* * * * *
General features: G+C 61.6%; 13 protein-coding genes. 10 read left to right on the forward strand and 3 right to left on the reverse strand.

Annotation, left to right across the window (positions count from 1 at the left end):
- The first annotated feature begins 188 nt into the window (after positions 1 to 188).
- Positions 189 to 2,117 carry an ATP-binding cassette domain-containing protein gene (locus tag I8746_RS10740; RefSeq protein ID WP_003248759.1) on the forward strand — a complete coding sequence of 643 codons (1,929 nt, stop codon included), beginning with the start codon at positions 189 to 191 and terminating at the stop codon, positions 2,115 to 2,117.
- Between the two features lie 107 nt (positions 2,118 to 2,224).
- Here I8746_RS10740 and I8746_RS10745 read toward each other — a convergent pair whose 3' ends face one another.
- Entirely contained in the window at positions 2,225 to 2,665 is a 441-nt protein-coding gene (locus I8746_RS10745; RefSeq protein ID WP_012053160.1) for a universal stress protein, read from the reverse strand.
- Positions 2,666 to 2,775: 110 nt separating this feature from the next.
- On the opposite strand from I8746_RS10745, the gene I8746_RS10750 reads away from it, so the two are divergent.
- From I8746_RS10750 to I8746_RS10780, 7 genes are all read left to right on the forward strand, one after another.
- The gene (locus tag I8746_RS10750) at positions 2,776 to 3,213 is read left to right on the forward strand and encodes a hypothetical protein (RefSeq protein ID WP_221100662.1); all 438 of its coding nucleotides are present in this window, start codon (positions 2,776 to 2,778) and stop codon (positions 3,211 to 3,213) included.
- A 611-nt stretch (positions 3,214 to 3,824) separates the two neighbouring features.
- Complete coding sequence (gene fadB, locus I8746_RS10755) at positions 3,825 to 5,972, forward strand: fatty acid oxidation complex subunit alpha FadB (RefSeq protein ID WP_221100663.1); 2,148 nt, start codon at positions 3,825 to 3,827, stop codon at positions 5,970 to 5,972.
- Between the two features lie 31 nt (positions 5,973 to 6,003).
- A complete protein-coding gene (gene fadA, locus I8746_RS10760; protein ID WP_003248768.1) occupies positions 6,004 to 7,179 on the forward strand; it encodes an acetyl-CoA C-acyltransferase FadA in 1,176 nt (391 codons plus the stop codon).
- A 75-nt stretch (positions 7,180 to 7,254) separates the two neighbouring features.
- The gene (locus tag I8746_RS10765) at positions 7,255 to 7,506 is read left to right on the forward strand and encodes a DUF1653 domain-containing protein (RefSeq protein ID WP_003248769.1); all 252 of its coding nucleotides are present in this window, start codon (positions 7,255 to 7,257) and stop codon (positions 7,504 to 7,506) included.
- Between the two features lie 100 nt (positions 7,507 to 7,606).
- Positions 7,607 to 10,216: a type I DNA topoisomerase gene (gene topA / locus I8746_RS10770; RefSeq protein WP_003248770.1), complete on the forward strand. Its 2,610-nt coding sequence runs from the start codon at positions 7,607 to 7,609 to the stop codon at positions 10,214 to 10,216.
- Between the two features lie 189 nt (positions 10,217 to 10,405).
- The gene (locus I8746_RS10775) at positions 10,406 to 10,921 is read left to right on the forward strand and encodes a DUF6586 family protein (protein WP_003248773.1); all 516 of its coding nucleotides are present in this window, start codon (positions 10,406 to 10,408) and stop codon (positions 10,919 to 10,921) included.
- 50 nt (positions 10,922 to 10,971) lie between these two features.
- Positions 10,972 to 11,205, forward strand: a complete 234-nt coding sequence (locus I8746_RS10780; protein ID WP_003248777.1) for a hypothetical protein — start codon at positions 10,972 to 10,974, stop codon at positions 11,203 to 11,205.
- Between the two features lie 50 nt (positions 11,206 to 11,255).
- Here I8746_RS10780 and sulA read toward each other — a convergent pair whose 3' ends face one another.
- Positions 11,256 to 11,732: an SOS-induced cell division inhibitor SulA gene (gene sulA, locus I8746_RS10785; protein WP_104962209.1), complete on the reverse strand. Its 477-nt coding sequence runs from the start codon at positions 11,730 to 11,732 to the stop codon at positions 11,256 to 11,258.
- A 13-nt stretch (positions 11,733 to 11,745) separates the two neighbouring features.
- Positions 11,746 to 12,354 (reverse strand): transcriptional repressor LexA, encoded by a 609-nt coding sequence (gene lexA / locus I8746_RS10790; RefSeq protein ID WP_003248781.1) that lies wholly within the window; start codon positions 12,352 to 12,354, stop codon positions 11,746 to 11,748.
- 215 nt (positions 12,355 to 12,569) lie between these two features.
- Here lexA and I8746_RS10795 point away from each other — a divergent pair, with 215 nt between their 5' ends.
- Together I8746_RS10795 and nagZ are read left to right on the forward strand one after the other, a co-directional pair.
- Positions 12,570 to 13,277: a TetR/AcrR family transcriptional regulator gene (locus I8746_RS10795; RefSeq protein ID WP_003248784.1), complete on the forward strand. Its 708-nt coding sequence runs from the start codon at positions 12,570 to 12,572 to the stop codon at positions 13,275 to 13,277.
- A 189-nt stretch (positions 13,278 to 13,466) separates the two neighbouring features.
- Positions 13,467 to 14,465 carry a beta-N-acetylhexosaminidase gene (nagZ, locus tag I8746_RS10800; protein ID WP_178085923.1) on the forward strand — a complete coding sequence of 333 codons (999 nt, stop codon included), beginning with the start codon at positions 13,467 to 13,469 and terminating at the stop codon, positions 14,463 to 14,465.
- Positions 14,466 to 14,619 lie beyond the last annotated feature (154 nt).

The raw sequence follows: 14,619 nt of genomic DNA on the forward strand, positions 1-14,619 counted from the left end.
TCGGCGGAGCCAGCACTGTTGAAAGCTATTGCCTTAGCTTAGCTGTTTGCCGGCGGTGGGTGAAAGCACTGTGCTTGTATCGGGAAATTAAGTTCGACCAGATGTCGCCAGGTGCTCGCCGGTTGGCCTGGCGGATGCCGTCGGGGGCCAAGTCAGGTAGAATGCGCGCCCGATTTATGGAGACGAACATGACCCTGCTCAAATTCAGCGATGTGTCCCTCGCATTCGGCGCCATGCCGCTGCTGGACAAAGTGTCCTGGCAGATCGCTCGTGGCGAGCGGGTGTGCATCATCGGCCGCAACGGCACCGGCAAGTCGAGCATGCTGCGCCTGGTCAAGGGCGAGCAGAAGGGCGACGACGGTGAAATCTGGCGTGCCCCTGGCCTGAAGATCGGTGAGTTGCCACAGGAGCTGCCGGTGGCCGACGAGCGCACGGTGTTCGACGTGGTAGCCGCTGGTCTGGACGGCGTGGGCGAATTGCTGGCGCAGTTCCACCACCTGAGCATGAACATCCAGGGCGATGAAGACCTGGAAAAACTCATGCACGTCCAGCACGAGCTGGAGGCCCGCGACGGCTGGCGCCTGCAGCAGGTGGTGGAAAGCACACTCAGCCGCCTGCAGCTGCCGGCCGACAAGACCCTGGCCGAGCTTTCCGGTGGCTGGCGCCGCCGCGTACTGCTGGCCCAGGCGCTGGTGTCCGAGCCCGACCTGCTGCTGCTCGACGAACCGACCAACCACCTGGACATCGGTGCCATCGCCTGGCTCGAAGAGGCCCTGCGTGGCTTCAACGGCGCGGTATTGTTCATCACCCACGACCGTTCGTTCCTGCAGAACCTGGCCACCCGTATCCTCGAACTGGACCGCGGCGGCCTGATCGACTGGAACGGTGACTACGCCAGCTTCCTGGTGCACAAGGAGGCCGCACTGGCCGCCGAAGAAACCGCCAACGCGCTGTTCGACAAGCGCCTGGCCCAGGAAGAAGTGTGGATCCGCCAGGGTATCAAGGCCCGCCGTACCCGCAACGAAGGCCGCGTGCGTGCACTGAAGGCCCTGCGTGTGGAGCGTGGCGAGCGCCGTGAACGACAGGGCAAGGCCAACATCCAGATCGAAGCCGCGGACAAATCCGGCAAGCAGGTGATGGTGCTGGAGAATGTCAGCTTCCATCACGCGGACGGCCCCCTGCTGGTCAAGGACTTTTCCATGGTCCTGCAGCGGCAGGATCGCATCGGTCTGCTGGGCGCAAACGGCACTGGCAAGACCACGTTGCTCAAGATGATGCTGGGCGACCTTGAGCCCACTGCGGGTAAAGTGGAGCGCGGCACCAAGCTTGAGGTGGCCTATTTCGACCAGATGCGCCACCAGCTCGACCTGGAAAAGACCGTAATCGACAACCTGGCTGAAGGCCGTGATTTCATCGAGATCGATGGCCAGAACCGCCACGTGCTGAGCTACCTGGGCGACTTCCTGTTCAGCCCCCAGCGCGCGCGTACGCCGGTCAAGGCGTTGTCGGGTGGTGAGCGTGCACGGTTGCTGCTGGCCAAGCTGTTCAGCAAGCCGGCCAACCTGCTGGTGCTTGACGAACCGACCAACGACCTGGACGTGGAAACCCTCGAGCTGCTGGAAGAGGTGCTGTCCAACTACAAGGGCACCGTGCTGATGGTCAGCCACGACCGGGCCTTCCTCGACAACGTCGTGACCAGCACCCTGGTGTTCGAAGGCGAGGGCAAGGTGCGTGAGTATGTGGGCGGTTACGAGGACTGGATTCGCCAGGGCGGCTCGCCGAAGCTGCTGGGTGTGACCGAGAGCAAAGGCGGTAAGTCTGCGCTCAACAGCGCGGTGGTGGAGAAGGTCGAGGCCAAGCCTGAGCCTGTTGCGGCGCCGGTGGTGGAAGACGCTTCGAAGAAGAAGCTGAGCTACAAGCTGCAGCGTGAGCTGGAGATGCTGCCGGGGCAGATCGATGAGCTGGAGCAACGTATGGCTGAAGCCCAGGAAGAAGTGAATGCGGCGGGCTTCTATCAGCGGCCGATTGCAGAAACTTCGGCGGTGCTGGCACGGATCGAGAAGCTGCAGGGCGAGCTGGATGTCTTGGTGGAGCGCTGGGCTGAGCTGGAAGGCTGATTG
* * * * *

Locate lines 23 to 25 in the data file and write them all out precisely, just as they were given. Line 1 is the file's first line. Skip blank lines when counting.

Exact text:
- Positions 10,972 to 11,205, forward strand: a complete 234-nt coding sequence (locus I8746_RS10780; protein ID WP_003248777.1) for a hypothetical protein — start codon at positions 10,972 to 10,974, stop codon at positions 11,203 to 11,205.
- Between the two features lie 50 nt (positions 11,206 to 11,255).
- Here I8746_RS10780 and sulA read toward each other — a convergent pair whose 3' ends face one another.